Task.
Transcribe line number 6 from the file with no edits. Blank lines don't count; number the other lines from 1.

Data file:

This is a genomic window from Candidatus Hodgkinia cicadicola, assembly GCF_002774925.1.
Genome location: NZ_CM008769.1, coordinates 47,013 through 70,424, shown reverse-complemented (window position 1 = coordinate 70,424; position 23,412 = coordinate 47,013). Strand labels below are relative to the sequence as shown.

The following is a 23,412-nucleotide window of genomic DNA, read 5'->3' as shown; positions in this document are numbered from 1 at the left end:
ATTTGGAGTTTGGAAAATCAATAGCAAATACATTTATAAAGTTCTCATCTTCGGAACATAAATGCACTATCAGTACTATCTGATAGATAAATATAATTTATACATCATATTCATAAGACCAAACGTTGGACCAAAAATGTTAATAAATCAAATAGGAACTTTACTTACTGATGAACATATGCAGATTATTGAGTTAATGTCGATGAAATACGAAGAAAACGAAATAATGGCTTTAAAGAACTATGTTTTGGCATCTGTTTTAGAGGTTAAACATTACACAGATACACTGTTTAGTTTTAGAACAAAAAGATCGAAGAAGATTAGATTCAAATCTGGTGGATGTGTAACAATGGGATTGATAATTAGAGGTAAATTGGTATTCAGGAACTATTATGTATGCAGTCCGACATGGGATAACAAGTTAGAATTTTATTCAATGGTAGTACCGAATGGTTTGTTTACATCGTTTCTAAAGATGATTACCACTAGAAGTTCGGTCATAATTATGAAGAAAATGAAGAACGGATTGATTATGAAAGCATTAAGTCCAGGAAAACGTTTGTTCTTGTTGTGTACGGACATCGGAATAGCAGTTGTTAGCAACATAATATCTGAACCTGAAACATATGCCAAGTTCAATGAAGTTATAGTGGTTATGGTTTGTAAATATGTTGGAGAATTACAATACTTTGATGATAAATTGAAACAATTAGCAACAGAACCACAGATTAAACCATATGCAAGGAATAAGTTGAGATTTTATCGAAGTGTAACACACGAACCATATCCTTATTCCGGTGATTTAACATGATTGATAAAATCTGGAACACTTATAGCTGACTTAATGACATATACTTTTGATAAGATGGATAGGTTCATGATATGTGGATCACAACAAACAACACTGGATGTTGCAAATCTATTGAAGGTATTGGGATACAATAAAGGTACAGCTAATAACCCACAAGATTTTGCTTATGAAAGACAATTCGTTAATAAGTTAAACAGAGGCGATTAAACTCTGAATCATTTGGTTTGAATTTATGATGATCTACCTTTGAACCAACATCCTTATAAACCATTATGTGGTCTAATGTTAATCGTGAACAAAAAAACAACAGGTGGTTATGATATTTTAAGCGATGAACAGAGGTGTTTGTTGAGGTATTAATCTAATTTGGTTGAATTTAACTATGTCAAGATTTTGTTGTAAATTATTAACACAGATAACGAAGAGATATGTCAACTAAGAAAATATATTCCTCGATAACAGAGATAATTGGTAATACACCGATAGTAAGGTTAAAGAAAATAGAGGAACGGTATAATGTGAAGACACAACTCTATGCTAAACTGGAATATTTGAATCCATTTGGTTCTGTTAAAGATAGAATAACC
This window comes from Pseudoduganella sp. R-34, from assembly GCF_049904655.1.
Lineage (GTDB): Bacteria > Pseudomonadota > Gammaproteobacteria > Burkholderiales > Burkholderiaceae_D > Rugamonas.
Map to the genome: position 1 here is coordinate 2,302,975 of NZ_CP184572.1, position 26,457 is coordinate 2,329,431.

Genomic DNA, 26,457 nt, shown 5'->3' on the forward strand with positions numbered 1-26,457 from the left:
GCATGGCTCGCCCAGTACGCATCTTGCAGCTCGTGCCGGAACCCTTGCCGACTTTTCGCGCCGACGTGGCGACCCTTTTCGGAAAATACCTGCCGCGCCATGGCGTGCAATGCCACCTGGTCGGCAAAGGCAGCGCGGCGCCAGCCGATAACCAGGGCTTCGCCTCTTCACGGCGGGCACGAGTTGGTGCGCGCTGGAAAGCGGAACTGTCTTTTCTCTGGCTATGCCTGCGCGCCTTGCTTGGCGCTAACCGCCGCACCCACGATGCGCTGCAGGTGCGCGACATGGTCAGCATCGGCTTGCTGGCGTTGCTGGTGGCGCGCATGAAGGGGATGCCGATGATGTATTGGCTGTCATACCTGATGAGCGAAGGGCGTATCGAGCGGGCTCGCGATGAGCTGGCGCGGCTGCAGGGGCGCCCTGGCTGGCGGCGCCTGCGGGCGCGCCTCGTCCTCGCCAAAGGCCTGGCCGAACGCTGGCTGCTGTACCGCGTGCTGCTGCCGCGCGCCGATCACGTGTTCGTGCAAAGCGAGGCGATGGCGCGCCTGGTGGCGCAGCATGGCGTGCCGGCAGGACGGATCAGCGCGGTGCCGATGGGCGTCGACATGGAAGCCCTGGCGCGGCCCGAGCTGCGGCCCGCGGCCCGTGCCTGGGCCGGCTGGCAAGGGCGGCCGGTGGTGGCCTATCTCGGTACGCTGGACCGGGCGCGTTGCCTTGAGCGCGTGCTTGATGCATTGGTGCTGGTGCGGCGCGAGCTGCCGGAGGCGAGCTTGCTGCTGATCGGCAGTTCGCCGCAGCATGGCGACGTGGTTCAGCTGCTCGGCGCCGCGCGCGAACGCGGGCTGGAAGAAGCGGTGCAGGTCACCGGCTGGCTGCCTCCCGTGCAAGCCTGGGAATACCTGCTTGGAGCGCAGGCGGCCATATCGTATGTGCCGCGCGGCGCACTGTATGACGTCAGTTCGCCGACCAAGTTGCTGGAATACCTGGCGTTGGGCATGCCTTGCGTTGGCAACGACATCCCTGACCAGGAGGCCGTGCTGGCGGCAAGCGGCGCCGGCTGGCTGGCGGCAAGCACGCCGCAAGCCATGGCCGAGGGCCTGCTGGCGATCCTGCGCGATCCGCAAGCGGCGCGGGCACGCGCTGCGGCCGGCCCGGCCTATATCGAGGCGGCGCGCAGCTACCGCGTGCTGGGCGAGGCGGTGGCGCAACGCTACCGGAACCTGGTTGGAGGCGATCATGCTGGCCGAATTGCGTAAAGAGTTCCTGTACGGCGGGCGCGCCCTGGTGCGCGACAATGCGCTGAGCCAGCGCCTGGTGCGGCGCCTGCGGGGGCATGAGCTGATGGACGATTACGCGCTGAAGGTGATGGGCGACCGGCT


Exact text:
Lineage (GTDB): Bacteria > Pseudomonadota > Gammaproteobacteria > Burkholderiales > Burkholderiaceae_D > Rugamonas.